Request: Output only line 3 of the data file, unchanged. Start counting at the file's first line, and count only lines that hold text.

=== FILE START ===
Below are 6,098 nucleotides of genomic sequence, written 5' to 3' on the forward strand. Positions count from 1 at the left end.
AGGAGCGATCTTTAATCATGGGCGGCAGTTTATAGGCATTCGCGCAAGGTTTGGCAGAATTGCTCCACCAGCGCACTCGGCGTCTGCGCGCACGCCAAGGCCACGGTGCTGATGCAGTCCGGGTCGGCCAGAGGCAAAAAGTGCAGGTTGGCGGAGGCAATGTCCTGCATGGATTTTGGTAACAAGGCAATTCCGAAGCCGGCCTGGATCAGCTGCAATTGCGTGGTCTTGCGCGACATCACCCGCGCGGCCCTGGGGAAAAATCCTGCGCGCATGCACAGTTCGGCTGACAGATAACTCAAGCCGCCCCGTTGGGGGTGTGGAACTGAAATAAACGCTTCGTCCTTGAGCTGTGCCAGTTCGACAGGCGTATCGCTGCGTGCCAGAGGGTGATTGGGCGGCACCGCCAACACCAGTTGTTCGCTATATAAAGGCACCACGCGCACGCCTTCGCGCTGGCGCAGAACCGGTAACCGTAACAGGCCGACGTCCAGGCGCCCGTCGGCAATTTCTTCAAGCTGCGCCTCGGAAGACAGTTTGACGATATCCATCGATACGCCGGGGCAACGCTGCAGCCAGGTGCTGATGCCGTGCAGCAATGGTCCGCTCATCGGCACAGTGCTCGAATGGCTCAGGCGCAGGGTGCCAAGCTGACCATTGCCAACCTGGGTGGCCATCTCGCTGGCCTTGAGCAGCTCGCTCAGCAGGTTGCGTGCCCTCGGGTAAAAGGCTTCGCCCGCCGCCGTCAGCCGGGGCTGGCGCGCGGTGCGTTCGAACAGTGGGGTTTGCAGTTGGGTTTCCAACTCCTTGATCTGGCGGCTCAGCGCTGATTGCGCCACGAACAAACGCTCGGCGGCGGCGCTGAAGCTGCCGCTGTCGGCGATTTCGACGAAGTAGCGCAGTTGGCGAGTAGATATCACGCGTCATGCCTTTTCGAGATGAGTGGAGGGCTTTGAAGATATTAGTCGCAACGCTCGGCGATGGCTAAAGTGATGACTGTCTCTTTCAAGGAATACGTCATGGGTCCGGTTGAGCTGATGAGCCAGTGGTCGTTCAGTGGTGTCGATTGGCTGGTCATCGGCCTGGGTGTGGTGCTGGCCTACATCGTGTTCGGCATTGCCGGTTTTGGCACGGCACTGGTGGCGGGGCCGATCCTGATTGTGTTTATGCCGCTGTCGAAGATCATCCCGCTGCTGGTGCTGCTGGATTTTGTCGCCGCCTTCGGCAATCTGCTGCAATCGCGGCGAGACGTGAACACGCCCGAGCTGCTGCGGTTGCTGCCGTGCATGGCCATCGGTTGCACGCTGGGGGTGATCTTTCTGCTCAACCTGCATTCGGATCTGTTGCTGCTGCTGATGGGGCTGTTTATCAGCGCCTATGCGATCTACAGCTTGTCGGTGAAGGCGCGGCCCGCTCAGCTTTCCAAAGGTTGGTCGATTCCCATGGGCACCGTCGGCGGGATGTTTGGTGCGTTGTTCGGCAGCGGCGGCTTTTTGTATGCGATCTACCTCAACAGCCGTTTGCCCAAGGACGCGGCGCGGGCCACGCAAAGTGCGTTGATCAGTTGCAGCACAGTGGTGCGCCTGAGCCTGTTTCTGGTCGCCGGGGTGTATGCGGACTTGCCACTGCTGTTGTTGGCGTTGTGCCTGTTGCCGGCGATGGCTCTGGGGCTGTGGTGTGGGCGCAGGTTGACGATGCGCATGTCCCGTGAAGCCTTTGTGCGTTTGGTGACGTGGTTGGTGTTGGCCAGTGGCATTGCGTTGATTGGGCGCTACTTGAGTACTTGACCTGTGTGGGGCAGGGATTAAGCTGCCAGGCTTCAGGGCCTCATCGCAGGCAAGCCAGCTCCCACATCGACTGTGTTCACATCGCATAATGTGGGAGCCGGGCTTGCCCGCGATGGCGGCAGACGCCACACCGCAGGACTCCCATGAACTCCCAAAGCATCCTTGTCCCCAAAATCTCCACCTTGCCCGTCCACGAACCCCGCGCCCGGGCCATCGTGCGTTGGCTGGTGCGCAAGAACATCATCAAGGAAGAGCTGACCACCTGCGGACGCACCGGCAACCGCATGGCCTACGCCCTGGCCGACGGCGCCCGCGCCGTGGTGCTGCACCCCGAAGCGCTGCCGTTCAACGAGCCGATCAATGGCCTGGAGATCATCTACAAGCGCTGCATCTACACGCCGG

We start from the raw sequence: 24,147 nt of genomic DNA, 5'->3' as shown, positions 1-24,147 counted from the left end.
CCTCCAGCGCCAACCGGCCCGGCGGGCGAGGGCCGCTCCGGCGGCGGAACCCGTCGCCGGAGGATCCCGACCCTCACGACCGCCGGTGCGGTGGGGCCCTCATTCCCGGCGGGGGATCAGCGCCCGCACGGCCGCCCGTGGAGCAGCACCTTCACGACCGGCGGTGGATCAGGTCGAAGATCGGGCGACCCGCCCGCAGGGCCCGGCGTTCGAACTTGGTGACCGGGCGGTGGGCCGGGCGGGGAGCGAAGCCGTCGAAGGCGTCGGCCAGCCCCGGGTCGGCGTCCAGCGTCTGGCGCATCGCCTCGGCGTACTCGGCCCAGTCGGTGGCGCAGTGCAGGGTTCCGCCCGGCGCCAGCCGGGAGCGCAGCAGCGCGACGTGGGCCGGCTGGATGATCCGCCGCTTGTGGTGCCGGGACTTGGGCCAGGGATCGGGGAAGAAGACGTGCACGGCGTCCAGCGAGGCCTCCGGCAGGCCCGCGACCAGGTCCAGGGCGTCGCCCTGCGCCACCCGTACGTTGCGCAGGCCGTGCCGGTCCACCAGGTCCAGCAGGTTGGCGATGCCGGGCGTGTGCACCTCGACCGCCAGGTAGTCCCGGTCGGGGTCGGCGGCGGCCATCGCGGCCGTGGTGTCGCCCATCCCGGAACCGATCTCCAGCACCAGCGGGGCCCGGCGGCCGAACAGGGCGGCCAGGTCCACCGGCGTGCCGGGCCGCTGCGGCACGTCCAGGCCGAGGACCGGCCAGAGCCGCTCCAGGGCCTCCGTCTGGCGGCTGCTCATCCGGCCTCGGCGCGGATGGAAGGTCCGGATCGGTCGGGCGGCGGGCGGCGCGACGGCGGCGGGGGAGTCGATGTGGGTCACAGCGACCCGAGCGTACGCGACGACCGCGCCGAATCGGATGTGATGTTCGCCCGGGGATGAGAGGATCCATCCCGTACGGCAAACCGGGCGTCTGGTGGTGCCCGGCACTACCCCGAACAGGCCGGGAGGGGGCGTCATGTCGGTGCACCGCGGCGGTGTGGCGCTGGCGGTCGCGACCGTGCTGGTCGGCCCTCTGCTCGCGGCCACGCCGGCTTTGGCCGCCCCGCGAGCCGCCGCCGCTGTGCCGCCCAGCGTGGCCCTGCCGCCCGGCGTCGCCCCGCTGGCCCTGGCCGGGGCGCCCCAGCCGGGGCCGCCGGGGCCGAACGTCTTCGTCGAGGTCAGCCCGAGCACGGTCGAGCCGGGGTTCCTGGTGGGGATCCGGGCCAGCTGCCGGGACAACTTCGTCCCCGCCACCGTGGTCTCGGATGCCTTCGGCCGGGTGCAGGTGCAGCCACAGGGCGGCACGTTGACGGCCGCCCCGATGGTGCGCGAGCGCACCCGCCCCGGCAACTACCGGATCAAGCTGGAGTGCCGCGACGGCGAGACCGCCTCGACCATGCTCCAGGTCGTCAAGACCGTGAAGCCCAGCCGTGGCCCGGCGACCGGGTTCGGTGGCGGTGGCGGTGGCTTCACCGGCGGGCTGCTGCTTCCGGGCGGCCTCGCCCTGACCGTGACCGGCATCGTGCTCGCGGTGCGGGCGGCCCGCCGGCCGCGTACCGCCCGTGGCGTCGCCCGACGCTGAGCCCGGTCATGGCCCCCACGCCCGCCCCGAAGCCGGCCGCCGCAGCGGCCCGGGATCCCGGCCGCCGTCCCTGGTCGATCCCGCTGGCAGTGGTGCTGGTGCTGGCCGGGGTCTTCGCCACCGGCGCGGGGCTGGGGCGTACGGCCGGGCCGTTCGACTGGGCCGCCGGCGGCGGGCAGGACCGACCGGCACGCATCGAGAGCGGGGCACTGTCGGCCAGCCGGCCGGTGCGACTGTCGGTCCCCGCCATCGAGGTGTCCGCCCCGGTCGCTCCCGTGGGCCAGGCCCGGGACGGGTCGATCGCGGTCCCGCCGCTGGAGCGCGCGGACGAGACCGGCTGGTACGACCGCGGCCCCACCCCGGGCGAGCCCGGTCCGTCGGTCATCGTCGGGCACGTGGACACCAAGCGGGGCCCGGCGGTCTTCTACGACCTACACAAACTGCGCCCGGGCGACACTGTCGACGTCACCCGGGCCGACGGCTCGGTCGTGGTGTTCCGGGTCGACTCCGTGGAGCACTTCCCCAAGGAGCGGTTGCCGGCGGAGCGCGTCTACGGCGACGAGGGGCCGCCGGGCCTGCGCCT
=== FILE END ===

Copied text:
We start from the raw sequence: 24,147 nt of genomic DNA, 5'->3' as shown, positions 1-24,147 counted from the left end.